A Stopover in the Bordeaux Wine Country

Our south-facing view out over the B&B grounds.

Our south-facing view out over the B&B grounds.

Giving the rental car a once over, I was pleasantly shocked and somewhat proud that I had managed to evade any contact with the driving populace of South Western France.  Heading almost due south from Cognac to the outskirts of Bordeaux that day, I’d narrowly avoided a flying lorry tyre on the motorway, had scraped past a tractor whose driver was insistent on me passing through an eye of a needle gap and had generally just feared for my life as the motorists of the Charente-Maritime seemed hell bent on tailgating me off of the road into any ditch going.  The car, though, which I now held a close affinity for, stood there unharmed, proudly reflecting the afternoon sun off of its fire engine red bonnet.

Unloading our suitcases onto the gravel car park, a loud, “Ah, bonjour”, echoed out across the vineyards, bringing me to attention.  On it went a few times more, the same phrase repeated briskly, nasal and resonant in its delivery.  The gentleman approaching us in his blindingly pink polo shirt turned out to be Claude, our host and part time wine merchant.  Though perhaps older than he looked, Claude oozed a certain vitality and enthusiasm I don’t think I had ever known or seen, and when he spoke, he looked at you hard in the eyes with his baby blues, every now and then flicking sprouts of silver hair out of the way of his face.  Though my French vocabulary knowledge was extremely limited, I had perhaps the disadvantage of having a disproportionately good accent.  Claude soon cottoned onto this, assuming that I was as good as fluent, and so as he helped us with our bags to our room, gave us a detailed history in his native tongue of the wonderful B&B former château that we had entered.  I felt it inconsiderate to advise him of my GCSE standard grasp of the language so just nodded, every now and again letting out a muted laugh or an expression of agreement.

Given the fading light and our apparent rural remoteness, we’d plumped for a meal at the former château to include a brief wine talk by none other than the wine merchant come B&B owner come fashion extraordinaire, Claude.  As we settled down to an aperitif and delightful homemade bread from Claude’s wife Cecile, Claude, in his broken English, began to explain to my partner, K, what was on the menu that evening.  As no translator was available whilst I spoke with Cecile, Claude switched from hesitant mumblings of English to hand actions suitable for a game of charades.  As I turned my attention back to them I saw Claude hold an imaginary shotgun whilst he made a sound effect and then pointed up to the sky, finishing it off with a proud laugh straight from the belly.  It turned out he had been hunting with a few of his friends earlier that day and the catch, duck, was on today’s menu.  And what a fine meal it was too, prepared by Cecile and hosted throughout by Claude.  It felt a far more authentic French experience than any restaurant could have given us and we both sat there gleefully wiping our plates with bread and seeing off the end of a red that Claude had selected specially for the meal.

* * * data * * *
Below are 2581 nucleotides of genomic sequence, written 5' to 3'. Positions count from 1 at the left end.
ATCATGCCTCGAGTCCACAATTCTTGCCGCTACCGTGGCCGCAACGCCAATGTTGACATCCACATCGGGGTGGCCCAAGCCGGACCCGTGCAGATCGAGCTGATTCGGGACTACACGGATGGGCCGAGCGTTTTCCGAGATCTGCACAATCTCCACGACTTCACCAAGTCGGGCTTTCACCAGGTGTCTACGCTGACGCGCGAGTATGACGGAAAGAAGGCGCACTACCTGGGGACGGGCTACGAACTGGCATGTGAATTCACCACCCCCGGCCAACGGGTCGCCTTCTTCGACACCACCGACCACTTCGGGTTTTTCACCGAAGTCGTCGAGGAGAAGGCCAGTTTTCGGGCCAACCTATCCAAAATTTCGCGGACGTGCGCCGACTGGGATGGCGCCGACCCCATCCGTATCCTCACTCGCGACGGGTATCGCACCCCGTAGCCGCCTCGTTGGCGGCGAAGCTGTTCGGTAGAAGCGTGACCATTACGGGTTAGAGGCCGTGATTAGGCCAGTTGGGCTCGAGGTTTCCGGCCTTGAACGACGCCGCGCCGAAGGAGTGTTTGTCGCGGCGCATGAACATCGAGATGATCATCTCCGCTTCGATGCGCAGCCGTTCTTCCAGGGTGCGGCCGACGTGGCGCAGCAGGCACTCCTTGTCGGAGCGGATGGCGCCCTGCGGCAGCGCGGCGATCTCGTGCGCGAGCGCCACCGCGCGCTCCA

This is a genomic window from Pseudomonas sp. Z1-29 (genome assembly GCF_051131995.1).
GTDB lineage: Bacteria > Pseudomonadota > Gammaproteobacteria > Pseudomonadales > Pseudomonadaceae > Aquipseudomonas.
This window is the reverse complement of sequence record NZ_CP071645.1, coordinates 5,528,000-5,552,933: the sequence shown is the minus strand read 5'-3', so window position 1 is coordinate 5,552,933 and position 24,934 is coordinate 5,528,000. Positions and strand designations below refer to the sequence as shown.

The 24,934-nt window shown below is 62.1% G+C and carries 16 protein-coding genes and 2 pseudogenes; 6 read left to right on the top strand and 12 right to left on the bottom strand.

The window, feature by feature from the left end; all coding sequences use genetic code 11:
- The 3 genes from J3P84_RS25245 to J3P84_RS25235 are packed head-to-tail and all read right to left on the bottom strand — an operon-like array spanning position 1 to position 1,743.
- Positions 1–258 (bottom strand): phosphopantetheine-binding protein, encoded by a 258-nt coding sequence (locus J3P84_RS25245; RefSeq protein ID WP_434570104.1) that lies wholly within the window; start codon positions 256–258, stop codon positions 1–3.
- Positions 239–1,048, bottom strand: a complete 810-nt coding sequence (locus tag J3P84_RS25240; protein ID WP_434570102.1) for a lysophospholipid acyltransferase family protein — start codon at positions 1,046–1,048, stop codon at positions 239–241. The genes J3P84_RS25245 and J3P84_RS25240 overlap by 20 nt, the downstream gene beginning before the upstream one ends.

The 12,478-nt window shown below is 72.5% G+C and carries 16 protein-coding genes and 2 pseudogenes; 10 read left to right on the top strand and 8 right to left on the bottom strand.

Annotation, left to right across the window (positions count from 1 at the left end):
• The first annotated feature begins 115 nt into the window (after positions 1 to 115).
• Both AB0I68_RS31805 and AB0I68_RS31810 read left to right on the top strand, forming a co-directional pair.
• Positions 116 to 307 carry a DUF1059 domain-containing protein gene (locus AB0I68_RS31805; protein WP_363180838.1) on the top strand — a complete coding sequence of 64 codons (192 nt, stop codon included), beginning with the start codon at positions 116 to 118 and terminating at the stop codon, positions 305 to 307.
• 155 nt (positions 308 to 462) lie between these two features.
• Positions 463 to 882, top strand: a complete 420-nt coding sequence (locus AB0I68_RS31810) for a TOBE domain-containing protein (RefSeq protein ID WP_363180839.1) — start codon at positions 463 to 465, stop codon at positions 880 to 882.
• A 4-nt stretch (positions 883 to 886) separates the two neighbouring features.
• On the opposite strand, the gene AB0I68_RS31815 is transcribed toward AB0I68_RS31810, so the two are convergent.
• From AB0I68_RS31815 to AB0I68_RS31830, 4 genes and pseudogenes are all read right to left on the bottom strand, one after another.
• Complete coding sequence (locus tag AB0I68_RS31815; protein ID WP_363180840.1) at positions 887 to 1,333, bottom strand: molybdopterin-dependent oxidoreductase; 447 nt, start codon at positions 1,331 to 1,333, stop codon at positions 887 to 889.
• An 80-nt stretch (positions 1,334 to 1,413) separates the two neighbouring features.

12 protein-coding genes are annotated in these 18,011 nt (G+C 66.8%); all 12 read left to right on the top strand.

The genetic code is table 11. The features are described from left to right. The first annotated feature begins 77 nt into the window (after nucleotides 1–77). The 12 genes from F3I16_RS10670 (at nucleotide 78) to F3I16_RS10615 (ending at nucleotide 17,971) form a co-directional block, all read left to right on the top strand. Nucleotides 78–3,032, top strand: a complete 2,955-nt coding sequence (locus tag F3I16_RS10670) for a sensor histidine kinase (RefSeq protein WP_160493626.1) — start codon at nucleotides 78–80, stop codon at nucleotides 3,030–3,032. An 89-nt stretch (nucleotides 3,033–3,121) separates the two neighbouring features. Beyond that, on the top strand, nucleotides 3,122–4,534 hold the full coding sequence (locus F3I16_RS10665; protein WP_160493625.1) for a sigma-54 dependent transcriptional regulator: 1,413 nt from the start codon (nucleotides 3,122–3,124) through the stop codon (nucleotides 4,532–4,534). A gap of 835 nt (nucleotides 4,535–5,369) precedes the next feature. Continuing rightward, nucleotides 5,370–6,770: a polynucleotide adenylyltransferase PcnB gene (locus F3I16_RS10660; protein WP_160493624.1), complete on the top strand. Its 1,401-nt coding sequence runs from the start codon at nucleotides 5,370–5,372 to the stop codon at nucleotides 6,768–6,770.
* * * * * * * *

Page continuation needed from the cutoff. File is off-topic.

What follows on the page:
It was a wine that later that night Claude discussed in our wine tasting session.  We had congregated in the drawing room and were joined by a couple from Belgium and a champagne house owning couple from Paris.  I looked towards K, slightly nervously; after all, I had come here to learn more about wine and would be the first to admit that I really knew nothing about the subject.  Those in our company, though, spoke in hyperboles about their knowledge of the local wine history and grape varieties whilst we sat there looking unambiguously out of our depth.  Indeed, I was quite glad when the familiar face of Claude appeared, sunburnt and jolly, holding a case full of bottles under his left arm.  The talk turned out to be very hard to follow, though; Claude, still assuming I had a full grasp of the language, spoke with a determined rapidity, pausing only to let me briefly translate important points to K.  It was effectively a wine lesson in the context of the history, of the geology, of the politics and of the taste of wine itself.  Many references to the English were made including the pillaging of vineyards in long ago wars and of the lack of English taste when it came to fine wine.  Claude let out a loud cackle and gave an obvious wink to us everytime the topic came up, but under this buoyant joking exterior, it felt that Claude, deep down, did actually hold a lingering grudge against, “les Anglais.”

With eight varieties of local grape coating our stomach linings, we decided it was time for sleep before the long drive the following day, and so we politely declined the next glass and left the party to their smelling and swilling.  The next morning, I arose early, taking the time to breathe in the sweet aroma from the trees in the grounds and to catch the sun as it rose over a few derelict barns scattered in the distance.  It caught my face and, though only six in the morning, felt like it was burning my pale cheek.  This was in fact our last day in France before begrudgingly returning north to the UK, and so I was keen to soak up every inch of the sunshine, fearing that we might not see each other for a long while.  I let the rays embed my neck as we dived into a beautifully presented breakfast of homemade yoghurt and honey, along with a cafetiere each of coffee.  We spoke and laughed with Claude and Cecile until only crumbs and dregs were left on the table, and,  with a hint of sadness, said our goodbyes to this most hospitable of couples.  Driving out of this vast expanse of lush vineyards and cherry trees, neither of us spoke, but just sat there in awe, creating photographs in our minds of these beautiful sights with which to look back on.